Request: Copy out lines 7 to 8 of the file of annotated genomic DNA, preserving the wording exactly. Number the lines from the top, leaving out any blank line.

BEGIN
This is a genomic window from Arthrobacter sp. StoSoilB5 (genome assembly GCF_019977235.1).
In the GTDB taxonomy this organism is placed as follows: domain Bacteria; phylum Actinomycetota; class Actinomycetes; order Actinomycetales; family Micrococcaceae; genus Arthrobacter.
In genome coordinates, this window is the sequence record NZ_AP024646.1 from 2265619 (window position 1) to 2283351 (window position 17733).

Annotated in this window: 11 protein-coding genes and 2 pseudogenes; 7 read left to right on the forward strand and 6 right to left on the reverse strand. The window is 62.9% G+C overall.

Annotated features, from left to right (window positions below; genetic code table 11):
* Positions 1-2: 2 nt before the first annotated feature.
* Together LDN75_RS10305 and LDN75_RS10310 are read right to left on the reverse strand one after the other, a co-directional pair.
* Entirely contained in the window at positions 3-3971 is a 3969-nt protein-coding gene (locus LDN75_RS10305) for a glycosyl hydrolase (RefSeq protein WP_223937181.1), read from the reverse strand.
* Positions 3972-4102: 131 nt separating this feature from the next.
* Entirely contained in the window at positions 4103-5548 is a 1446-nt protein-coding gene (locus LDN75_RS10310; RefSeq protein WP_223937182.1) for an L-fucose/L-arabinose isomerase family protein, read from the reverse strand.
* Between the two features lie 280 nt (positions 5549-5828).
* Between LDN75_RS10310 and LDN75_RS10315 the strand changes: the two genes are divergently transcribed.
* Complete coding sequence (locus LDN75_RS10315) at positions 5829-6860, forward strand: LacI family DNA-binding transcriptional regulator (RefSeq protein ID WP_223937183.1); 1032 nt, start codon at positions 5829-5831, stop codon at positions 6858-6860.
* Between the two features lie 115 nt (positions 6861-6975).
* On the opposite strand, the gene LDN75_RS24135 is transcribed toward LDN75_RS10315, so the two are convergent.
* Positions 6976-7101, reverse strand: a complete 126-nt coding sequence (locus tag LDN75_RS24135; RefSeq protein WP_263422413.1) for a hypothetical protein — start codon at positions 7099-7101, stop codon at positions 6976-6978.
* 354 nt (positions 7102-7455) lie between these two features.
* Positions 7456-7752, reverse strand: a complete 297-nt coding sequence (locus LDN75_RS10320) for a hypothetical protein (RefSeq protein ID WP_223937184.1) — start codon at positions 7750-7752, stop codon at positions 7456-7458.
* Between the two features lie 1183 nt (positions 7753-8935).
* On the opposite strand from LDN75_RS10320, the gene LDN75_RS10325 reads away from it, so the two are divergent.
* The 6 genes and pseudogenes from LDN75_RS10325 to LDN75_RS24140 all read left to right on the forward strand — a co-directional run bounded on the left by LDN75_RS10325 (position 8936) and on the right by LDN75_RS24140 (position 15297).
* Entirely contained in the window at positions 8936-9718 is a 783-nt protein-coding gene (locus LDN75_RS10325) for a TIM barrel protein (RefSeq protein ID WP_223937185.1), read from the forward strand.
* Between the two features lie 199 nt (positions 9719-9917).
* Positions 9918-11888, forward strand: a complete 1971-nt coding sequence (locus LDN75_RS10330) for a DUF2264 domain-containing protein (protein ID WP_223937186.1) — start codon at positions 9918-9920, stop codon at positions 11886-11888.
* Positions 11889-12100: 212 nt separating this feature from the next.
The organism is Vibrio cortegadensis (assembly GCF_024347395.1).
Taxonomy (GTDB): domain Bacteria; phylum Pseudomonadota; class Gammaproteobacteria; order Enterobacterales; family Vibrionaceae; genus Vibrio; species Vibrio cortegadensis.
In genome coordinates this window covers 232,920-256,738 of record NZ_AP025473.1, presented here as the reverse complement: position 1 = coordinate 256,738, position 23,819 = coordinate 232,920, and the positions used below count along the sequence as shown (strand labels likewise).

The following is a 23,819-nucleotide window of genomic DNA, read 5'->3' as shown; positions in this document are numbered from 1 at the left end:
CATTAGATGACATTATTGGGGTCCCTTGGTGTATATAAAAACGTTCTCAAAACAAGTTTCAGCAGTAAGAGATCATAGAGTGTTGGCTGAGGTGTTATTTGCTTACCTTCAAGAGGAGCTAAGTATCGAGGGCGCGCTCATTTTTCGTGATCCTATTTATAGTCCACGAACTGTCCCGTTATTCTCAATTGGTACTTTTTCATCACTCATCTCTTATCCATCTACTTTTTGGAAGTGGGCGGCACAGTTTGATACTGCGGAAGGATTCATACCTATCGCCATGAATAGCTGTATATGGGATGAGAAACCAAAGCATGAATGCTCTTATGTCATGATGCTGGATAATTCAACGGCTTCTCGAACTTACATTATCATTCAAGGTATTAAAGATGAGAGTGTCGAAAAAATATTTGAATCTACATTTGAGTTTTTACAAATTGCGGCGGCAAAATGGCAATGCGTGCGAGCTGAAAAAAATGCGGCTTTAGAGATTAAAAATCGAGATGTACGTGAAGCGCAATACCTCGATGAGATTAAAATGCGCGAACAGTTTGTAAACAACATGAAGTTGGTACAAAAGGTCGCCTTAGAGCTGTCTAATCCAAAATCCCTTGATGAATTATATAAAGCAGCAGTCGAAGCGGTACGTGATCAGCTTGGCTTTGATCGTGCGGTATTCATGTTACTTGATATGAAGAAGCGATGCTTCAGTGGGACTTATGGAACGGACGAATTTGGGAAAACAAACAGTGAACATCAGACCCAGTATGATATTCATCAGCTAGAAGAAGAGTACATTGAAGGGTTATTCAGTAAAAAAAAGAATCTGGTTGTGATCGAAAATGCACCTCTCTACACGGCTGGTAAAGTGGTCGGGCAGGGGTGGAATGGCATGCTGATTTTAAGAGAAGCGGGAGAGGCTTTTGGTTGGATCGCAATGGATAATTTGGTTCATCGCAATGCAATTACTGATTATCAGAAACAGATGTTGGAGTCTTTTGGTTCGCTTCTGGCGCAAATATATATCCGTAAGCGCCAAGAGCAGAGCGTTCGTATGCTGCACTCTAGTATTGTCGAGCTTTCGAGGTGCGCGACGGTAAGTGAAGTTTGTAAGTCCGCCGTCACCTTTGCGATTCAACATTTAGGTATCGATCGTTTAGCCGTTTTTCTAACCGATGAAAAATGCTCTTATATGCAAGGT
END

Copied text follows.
* Together LDN75_RS10305 and LDN75_RS10310 are read right to left on the reverse strand one after the other, a co-directional pair.
* Entirely contained in the window at positions 3-3971 is a 3969-nt protein-coding gene (locus LDN75_RS10305) for a glycosyl hydrolase (RefSeq protein WP_223937181.1), read from the reverse strand.